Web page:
State legislators from Georgia to North Dakota have been trying to one-up each other in passing increasingly draconian abortion legislation, all under the guise of seeking to overturn Roe v. Wade. None of these laws is likely to survive legal challenges, let alone reverse the Supreme Court precedent establishing the right to an abortion. But they are serving another purpose: bankrolling Planned Parenthood’s legal campaigns.
Since 2011, federal judges have ordered at least nine states to pay a total of more than $9 million to Planned Parenthood, abortion clinics, and their lawyers to cover the legal bills when they win lawsuits against the state over unconstitutional abortion restrictions. That money has allowed Planned Parenthood to fund additional lawsuits to ensure that new unconstitutional laws don’t take effect.
Congress recognized in the 1970s that civil rights laws wouldn’t mean much if no one could afford to enforce them in court. That’s why today, most federal civil rights laws allow people to recoup their legal fees from the opposing party when they win cases defending constitutional rights. As most of the state legislators know when they pass draconian abortion restriction measures like the one that became law in Alabama last week, these laws are patently unconstitutional. When reproductive rights lawyers sue over them, they almost always win, and the state ends up footing the bill for the lawsuit.
Here are some examples:
Alabama: In 2016, the state paid $1.7 million to the ACLU after the civil liberties group successfully represented the state’s abortion clinics in blocking a law that would have banned a common second-trimester abortion procedure.
Wisconsin: In 2016, a federal judge ordered the state to pay $1.6 million to Planned Parenthood and a state abortion provider to reimburse them for legal fees incurred in their successful challenge to a law that would have required abortion doctors to have admitting privileges to a local hospital.
Missouri: In 2017, the 8th Circuit Court of Appeals ordered the state to reimburse Planned Parenthood more than $150,000 in fees after the state unsuccessfully tried to yank the license of its clinic in Columbia.
North Carolina: In 2016, the state had to dip into its emergency funds to pay Planned Parenthood and the ACLU $1 million in fees stemming from a fight over a 2011 state law that would have required women seeking an abortion to sit through a narrated ultrasound at least four hours before the procedure.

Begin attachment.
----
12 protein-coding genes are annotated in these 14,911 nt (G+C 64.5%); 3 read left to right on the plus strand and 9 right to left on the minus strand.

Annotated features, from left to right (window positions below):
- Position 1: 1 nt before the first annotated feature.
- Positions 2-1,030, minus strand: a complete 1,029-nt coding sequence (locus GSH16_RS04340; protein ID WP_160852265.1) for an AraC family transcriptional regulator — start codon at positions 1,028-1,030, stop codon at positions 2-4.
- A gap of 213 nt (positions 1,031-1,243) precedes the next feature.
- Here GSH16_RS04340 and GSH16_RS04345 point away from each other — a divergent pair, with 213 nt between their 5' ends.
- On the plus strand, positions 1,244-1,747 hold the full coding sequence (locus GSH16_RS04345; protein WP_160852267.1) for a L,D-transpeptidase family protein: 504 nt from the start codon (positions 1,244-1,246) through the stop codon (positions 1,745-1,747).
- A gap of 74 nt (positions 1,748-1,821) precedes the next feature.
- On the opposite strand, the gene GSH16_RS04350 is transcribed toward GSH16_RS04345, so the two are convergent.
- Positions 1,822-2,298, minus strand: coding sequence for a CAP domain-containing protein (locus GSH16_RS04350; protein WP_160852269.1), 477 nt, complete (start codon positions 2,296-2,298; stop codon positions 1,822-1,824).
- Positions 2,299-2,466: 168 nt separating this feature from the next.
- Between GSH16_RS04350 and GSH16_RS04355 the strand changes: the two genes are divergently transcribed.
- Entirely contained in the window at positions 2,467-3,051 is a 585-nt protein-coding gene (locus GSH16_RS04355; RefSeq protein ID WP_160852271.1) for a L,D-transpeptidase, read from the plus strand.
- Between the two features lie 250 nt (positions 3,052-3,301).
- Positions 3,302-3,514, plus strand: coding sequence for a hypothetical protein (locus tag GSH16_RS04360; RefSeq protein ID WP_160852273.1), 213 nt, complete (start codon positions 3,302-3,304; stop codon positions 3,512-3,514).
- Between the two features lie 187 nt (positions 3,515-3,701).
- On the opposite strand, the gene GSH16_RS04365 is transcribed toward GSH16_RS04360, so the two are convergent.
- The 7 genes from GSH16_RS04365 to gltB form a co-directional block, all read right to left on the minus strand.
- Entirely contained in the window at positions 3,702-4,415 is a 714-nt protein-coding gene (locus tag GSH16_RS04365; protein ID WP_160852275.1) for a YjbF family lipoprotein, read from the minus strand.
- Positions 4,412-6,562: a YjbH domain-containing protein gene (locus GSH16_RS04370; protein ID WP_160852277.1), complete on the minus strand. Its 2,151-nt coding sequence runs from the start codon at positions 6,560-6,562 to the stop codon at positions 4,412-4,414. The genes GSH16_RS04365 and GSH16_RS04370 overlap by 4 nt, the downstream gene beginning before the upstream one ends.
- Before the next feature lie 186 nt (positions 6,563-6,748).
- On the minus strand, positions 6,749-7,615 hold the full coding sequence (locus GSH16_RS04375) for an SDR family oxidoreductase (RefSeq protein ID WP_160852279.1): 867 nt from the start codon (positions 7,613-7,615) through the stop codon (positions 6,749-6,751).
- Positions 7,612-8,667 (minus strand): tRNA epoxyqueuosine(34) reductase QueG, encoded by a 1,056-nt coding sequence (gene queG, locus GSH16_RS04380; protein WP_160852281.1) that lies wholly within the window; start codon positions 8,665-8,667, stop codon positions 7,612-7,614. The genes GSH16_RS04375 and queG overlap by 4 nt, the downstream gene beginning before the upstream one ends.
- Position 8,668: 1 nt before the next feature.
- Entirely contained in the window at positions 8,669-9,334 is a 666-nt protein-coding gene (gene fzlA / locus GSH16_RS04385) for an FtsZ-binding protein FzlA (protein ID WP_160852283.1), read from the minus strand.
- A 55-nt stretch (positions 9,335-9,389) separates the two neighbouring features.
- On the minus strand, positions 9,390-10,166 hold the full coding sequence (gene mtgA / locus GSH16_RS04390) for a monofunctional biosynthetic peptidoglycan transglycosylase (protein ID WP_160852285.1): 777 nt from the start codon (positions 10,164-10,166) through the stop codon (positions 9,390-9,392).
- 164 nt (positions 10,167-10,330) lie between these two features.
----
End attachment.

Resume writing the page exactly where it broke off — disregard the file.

North Dakota: Taxpayers forked out $245,000 in legal fees in 2016 to the Center for Reproductive Rights after a judge ruled that the state’s six-week abortion ban was unconstitutional.
Mississippi: This February, a federal judge awarded the state’s only abortion clinic $714,000 in legal fees rung up in the fight over the state’s admitting privileges law, which the court found unconstitutional.
Kentucky: In September, a federal judge struck down a law that would have closed the state’s only abortion clinic. The judge also ordered the state to pay Planned Parenthood $21,000 after no one from Gov. Matt Bevin’s office showed up for a required deposition. A federal judge is currently considering whether to order Kentucky to pay Planned Parenthood $1 million for legal fees and costs in that case, as well as more than $500,000 to the state’s only abortion provider.
Indiana: The ACLU has sued the state four times between 2011 and 2017 over abortion laws and won every time, requiring the state to pay the civil liberties group a total of $2.8 million.
Arizona: This state has lost multiple cases to Planned Parenthood since 2012 and has paid out at least $1.3 million to the abortion provider for legal fees.
Some additional big awards are in the pipeline. In Louisiana, lawyers for abortion clinics there have asked for $4.7 million to cover expenses they’ve incurred challenging an admitting-privileges law almost identical to one in Texas, which the Supreme Court struck down in 2016. In the Texas case, lawyers for the abortion providers have asked for $4.5 million in fees, but the judge has yet to rule.
At least one frustrated federal judge has protested that conservative legislators are wasting public money in passing blatantly unconstitutional abortion laws, including laws similar to ones previously struck down elsewhere. District Judge Carlton Reeves, in the Southern District of Mississippi, wrote in an order blocking a 15-week abortion ban in Mississippi, “[T]he State is aware that this type of litigation costs the taxpayers a tremendous amount of money.” He noted the $1.2 million fee requested from Mississippi’s only abortion clinic in an earlier case the state lost as a good example.
Republican lawmakers have long fought to deny funding to Planned Parenthood, arguing that any money that goes to the reproductive health center really goes to abortion. Judging from their track record, if they truly wanted to keep public money out of the hands of abortion providers, they might want to stop passing unconstitutional abortion laws.